DNA comes in two parts: Portions that code for proteins (called the exons) and portions between the coding genes that do not code for proteins (called the introns). Until quite recently, it was believed that introns were less important than exons, because our bodies are made of proteins. Thus, in spite of the fact that introns are about 97% of DNA, they used to be referred to as “junk” DNA. Today, we know that introns are important because introns control how genes are expressed.
In our study, we did not find any difference in the exons between psychics and non-psychics. However, we did find one section of the introns that differed. The psychics had one section of their noncoding DNA that was conserved, also called “wild-type.” Wild-type means that the DNA sequence was the original version and was not a mutation or variant. Because this sequence was an intron, this means that it does not code for a protein but instead regulates the activity levels of neighboring genes. And this particular intron is next to a coding region that produces proteins that are highly expressed in the brain.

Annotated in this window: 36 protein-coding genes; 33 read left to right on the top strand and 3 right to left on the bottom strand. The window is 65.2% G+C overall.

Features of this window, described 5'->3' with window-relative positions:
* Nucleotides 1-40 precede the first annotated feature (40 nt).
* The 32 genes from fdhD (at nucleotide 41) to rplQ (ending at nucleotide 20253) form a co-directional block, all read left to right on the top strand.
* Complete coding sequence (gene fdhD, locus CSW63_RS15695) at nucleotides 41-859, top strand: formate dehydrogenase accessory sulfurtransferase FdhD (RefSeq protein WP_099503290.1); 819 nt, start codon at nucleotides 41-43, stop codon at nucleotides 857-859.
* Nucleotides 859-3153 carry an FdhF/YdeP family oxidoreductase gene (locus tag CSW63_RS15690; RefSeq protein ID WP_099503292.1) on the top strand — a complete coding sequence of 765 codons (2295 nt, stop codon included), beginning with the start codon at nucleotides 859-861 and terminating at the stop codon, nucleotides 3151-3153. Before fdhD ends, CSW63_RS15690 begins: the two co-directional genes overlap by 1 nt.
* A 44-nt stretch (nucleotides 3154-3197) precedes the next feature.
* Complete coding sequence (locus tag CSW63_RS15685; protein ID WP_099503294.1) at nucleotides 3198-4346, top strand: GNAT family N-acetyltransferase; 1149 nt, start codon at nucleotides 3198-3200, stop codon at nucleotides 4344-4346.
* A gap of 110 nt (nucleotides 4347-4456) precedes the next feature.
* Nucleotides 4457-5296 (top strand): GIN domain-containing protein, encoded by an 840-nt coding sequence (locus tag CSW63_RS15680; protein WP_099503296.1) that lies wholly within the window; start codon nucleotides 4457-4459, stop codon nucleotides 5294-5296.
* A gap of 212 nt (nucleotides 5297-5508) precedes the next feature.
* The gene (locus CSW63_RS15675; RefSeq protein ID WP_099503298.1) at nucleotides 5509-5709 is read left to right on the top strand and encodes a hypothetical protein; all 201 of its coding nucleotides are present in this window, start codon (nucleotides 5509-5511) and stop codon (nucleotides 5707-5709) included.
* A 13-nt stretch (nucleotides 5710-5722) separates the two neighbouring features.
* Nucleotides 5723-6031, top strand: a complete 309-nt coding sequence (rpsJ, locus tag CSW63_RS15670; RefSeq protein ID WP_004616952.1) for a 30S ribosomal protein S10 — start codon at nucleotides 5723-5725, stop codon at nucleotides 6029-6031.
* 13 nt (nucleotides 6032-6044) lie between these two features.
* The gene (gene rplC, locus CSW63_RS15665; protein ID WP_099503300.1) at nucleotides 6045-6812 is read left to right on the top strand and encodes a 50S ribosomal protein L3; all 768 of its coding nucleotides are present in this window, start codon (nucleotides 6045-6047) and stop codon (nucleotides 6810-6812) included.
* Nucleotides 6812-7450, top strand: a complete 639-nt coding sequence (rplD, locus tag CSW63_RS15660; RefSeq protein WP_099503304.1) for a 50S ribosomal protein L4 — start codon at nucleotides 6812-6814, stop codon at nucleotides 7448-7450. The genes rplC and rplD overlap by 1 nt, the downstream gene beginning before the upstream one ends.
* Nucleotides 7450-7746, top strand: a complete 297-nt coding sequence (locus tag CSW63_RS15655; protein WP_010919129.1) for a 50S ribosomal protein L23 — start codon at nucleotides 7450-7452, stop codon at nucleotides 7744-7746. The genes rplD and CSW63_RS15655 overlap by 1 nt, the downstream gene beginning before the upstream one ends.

Equally interesting are the sociogenetic factors relating to the expression of this intron sequence. We found that the spread of Christianity was related to the prevalence of the wild-type versus mutated version of the noncoding sequence (Wahbeh et al., 2021).
Why This Research Matters
Psychic experiences are reported by the majority of the world’s population, but they are rarely studied using the tools and techniques of science. By applying the scientific method to these experiences, we seek to better understand our full human capacities and the role that consciousness plays in the physical world.